Why did you decide to pursue a career in interior design?
Simply put, I gain joy from creating an atmosphere. Fabrics, textures, colors, lighting, and materials have a way of affecting our moods without our awareness or permission. The psychology of interior design is intriguing because it engages all of our five senses, yes even our sense of taste. Studies show that vivid colors such as red and yellow stimulate the appetite, while blue or green plates suppress the appetite. Who knew changing your tableware could help you drop a few pounds!
Describe your first interior design project.
My first interior design project was a small space design in Midtown Atlanta. Without a doubt, I put both my formal and informal training to the test and fortunately passed with flying colors. The space belonged to a young, professional woman who had a very limited budget, but very big ideas! Think champagne taste…you know the rest. Eager and downright giddy about my first design job, I self performed the painting (in exchange for dinner) and even put a few hidden carpentry skills to use. The result was beyond what either of us expected, but I had to pretend like I knew all along how great it was going to be. I still laugh about that to this day!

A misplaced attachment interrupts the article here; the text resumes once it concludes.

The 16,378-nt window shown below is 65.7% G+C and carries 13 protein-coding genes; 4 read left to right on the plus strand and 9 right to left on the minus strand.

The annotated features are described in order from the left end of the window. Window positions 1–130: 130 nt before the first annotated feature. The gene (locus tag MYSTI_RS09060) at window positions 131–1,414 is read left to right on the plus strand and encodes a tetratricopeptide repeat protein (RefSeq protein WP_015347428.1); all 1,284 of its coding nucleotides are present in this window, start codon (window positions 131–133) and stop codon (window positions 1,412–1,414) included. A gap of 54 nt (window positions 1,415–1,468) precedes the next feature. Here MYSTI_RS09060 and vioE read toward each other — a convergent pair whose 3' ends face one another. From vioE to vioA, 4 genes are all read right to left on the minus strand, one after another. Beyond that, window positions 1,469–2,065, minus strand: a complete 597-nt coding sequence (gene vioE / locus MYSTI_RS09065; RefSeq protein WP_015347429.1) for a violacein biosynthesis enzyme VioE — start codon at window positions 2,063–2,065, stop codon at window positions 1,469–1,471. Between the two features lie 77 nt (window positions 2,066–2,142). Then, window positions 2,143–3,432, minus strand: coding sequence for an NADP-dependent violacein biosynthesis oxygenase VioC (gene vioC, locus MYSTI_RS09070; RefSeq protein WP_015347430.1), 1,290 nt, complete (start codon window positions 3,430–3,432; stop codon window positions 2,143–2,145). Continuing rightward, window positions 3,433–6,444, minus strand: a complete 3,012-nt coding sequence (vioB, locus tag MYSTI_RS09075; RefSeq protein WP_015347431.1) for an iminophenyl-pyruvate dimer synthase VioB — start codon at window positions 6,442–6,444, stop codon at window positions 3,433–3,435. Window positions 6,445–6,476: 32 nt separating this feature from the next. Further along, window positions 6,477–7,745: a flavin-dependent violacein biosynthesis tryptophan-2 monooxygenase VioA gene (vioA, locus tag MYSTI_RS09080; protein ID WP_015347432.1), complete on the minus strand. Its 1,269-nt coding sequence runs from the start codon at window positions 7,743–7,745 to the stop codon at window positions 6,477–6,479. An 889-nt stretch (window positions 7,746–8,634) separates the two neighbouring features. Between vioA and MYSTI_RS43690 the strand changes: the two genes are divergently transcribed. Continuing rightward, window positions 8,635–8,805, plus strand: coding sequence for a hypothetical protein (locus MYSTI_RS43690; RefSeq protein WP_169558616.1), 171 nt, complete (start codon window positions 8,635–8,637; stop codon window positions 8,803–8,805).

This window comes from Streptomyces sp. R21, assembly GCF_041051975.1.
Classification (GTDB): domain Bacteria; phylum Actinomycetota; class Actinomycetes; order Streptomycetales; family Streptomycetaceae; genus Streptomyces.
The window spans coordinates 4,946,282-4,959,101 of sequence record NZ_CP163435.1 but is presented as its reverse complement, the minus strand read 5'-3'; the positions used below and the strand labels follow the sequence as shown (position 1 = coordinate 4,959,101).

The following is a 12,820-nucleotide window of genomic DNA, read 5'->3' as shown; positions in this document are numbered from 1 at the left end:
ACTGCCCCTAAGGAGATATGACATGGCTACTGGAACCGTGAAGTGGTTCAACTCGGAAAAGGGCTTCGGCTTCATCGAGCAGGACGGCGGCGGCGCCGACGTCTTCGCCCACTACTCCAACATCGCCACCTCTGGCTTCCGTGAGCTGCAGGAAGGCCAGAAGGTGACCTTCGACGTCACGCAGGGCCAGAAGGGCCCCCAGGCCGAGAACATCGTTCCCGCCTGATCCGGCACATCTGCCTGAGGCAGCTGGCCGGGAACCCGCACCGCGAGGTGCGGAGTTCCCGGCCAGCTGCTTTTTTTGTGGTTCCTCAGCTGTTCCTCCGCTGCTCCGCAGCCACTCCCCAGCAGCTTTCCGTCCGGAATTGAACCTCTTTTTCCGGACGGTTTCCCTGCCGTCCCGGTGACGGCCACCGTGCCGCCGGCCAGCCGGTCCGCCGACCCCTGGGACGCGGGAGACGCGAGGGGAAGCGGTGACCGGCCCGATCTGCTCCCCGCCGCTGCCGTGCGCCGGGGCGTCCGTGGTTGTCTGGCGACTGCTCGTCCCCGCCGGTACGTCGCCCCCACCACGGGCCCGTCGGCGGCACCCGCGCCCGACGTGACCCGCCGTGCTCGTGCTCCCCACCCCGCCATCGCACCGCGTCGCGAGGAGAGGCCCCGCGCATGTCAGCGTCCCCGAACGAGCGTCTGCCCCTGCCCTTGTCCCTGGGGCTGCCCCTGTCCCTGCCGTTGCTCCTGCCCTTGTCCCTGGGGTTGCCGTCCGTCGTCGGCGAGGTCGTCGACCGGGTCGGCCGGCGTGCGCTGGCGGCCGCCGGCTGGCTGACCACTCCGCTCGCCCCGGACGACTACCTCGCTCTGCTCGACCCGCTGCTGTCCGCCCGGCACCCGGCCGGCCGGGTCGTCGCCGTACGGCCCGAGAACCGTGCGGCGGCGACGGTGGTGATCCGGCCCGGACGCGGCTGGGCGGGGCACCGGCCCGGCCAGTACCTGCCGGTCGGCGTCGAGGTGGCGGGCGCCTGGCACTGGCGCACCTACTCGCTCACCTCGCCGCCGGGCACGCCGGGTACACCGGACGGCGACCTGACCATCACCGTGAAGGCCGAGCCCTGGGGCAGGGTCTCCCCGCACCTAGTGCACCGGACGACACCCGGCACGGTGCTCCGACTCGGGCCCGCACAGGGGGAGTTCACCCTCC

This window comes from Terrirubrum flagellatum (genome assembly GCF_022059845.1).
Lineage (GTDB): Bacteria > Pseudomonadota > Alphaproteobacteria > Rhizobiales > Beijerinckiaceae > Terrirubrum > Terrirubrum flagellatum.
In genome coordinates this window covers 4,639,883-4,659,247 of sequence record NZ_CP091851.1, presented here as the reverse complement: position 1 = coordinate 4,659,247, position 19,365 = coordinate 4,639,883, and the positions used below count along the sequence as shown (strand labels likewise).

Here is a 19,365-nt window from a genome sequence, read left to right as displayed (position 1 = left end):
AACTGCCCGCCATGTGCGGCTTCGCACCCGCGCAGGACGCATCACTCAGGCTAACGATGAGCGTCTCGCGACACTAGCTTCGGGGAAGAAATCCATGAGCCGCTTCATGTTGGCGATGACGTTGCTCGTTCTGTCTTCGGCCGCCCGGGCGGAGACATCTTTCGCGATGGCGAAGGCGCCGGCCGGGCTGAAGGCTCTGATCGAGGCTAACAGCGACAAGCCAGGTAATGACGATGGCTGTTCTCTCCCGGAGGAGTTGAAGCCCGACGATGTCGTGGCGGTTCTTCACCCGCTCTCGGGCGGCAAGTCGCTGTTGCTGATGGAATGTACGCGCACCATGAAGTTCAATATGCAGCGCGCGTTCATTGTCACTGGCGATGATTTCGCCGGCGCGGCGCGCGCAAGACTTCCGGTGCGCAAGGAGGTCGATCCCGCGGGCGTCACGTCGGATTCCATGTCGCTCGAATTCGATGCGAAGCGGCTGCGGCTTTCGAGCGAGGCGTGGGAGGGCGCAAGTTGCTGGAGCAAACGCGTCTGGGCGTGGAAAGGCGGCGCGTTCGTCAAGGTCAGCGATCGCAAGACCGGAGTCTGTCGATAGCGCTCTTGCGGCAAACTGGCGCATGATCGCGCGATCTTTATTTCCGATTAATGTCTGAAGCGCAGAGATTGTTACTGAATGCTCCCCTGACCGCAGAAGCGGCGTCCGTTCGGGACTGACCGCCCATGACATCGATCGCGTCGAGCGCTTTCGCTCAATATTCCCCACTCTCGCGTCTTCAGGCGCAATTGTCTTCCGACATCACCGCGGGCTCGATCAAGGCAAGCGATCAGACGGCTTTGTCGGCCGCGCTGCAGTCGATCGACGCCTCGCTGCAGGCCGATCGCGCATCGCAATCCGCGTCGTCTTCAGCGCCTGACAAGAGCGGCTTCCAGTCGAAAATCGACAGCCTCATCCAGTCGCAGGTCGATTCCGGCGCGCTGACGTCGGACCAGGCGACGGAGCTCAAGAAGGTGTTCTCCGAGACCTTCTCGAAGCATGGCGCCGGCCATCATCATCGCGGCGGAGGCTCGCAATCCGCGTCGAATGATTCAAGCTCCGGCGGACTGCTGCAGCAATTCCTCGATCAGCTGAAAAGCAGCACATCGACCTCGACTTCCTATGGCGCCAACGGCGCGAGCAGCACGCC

How do you define your personal style?
My personal style is sophisticated, tailored, and comfortable. I tend to be very conservative in both my home and in how I dress, but occasionally I get a wild hair and surprise everyone. I favor upholstered furniture with straight lines and adore curved legs on case goods. Similarly, I love clothes tailored to fit my body’s proportions which result in a wardrobe that compliments my curves.
What inspires you?
In design, the homeowner’s lifestyle and personal beliefs are my inspiration. In my personal life, my favorite sources of inspiration come from the success stories of others. I make it my goal to find inspiration everywhere. If we look to a particular avenue to be inspired and for some reason it ceases to exist what happens to our creativity?
What is your dream interior design project? If you had the money, resources and a ready and willing client what would you create and why?
My dream project is actually more of a movement. I wish I could afford to design spaces for everyone at no cost to them. I want to spread the word that it’s really not about having expensive things; it’s about being surrounding by the things you love. I recently read an article written by Jonathan Legate (http://jonathanlegate.tumblr.com/post/875094905/living-with-what-you-love)
that explains it beautifully.
Who is your favorite interior designer? What are some of your favorite design vendors, stores, books/magazines, and websites?
Favorite Interior Designer: Amanda Nisbet
Stores: Horizon Home, Bungalow Classic, and bit of Ikea
Vendors: Brownstone Furniture, Magenta, and BlissLivingHome